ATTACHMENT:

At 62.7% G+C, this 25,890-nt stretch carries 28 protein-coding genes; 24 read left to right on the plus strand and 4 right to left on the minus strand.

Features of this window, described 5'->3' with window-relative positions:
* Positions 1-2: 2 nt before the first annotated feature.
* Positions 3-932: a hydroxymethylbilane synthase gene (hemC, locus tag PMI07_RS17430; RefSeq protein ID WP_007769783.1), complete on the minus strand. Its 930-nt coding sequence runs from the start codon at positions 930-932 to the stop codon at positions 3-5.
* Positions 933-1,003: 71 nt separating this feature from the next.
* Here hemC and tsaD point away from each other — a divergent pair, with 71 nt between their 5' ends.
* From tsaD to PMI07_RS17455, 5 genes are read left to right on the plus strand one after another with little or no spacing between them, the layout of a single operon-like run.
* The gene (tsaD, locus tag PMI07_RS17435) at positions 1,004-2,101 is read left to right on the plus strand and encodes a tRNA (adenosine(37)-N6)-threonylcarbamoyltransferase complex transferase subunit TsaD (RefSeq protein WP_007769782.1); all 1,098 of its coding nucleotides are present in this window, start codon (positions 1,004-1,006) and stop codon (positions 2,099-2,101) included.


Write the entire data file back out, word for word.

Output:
At 62.7% G+C, this 25,890-nt stretch carries 28 protein-coding genes; 24 read left to right on the plus strand and 4 right to left on the minus strand.

Features of this window, described 5'->3' with window-relative positions:
* Positions 1-2: 2 nt before the first annotated feature.
* Positions 3-932: a hydroxymethylbilane synthase gene (hemC, locus tag PMI07_RS17430; RefSeq protein ID WP_007769783.1), complete on the minus strand. Its 930-nt coding sequence runs from the start codon at positions 930-932 to the stop codon at positions 3-5.
* Positions 933-1,003: 71 nt separating this feature from the next.
* Here hemC and tsaD point away from each other — a divergent pair, with 71 nt between their 5' ends.
* From tsaD to PMI07_RS17455, 5 genes are read left to right on the plus strand one after another with little or no spacing between them, the layout of a single operon-like run.
* The gene (tsaD, locus tag PMI07_RS17435) at positions 1,004-2,101 is read left to right on the plus strand and encodes a tRNA (adenosine(37)-N6)-threonylcarbamoyltransferase complex transferase subunit TsaD (RefSeq protein WP_007769782.1); all 1,098 of its coding nucleotides are present in this window, start codon (positions 1,004-1,006) and stop codon (positions 2,099-2,101) included.